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The A14 is melting: Police issue warning as ridge develops on carriageway in Cambridgeshire





Tarmac on the A14 has warped in the extreme heat - and prompted police to urge adventurous drivers not to use it as a ramp.

Highways East was this evening (Monday) on site on the westbound carriageway at Bottisham, enforcing a road closure while the surface was assessed.

The ridge that developed on the A14 westbound at Bottisham in the extreme heat of July 18, 2022. Picture: BCH Road Policing Unit
The ridge that developed on the A14 westbound at Bottisham in the extreme heat of July 18, 2022. Picture: BCH Road Policing Unit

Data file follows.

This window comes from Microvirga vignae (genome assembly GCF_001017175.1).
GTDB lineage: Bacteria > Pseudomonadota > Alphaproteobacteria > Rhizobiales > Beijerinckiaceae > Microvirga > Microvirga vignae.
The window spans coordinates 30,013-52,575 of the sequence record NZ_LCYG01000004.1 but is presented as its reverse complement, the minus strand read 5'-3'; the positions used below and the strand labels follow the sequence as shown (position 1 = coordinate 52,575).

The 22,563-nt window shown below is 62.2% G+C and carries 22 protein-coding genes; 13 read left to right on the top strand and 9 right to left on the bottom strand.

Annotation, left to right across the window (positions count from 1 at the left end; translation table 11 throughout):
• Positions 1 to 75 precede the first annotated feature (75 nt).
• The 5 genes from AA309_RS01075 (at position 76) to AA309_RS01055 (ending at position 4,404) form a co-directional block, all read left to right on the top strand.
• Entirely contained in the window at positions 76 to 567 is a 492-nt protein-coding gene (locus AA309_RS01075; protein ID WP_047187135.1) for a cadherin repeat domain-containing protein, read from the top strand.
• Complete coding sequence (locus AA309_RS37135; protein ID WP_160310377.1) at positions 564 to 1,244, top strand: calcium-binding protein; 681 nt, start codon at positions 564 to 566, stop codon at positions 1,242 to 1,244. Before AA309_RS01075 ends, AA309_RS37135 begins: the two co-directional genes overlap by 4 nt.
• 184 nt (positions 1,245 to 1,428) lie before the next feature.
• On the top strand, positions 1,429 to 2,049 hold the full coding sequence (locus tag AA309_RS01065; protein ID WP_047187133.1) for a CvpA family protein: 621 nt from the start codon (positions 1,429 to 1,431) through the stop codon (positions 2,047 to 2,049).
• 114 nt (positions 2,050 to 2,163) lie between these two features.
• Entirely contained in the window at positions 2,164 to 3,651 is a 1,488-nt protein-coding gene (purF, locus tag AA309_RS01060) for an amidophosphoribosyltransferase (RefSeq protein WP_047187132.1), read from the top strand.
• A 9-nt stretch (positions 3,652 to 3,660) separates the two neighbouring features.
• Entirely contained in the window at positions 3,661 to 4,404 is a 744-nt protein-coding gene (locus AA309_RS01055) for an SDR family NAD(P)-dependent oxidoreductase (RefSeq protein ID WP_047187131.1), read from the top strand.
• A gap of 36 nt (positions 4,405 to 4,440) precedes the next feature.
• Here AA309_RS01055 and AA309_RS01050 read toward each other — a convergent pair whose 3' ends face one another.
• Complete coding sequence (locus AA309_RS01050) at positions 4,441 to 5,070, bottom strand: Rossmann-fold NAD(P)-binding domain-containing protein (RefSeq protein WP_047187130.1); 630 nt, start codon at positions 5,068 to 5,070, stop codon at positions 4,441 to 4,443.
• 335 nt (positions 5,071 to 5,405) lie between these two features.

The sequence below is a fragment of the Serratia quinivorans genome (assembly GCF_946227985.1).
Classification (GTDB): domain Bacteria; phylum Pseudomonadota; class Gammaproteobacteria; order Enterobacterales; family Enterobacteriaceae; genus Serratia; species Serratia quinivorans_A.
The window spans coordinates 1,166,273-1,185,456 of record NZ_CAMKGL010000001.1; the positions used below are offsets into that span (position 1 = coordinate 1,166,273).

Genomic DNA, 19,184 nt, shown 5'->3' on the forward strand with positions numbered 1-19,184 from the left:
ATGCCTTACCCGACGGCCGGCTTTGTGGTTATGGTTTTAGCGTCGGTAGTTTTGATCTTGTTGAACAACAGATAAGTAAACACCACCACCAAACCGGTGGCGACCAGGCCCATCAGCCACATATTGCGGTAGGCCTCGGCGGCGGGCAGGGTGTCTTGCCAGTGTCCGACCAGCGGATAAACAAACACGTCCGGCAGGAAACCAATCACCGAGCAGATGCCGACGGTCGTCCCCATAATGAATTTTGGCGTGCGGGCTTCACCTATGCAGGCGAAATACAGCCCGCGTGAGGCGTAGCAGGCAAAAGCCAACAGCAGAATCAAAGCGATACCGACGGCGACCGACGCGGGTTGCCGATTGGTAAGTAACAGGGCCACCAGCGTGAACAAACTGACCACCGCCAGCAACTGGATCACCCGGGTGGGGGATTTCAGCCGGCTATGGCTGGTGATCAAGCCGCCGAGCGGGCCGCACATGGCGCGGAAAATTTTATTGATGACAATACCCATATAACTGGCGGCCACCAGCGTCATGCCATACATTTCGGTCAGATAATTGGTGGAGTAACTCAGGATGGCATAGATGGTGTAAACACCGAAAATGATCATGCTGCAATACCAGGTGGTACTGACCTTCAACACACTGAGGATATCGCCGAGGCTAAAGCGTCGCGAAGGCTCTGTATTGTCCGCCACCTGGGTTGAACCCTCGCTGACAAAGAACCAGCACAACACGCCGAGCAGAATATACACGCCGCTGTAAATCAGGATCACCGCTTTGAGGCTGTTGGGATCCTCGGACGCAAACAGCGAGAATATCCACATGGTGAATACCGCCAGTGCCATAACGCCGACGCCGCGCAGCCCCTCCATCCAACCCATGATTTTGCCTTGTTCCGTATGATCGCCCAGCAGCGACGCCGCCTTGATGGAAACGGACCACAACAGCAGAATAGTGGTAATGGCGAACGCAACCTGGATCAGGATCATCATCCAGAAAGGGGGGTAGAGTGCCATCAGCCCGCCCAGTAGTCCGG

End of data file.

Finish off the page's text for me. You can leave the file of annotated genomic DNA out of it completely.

Beds, Cambs and Herts Road Policing Unit tweeted: “Please approach with caution. Whilst this ramp may seem appealing to the more adventurous of you, it’s proving to be hazardous and may result in a closure.”

One commentator on Twitter asked: “Is this now officially the biggest hill in Cambridgeshire?”

Tarmac is very strong while solid, but can begin transitioning back to a liquid at higher temperatures.

It can soften and melt, causing the road surface to develop ridges like this and become sticky.

This typically only affects the top layer, which is about three to five centimetres thick.

As materials used vary, the temperature at which this happens varies too, but it is usually when the surface reaches about 50C.

Gritters have been put on standby in Cambridgeshire in case they need to begin spreading to help keep the roads safe.



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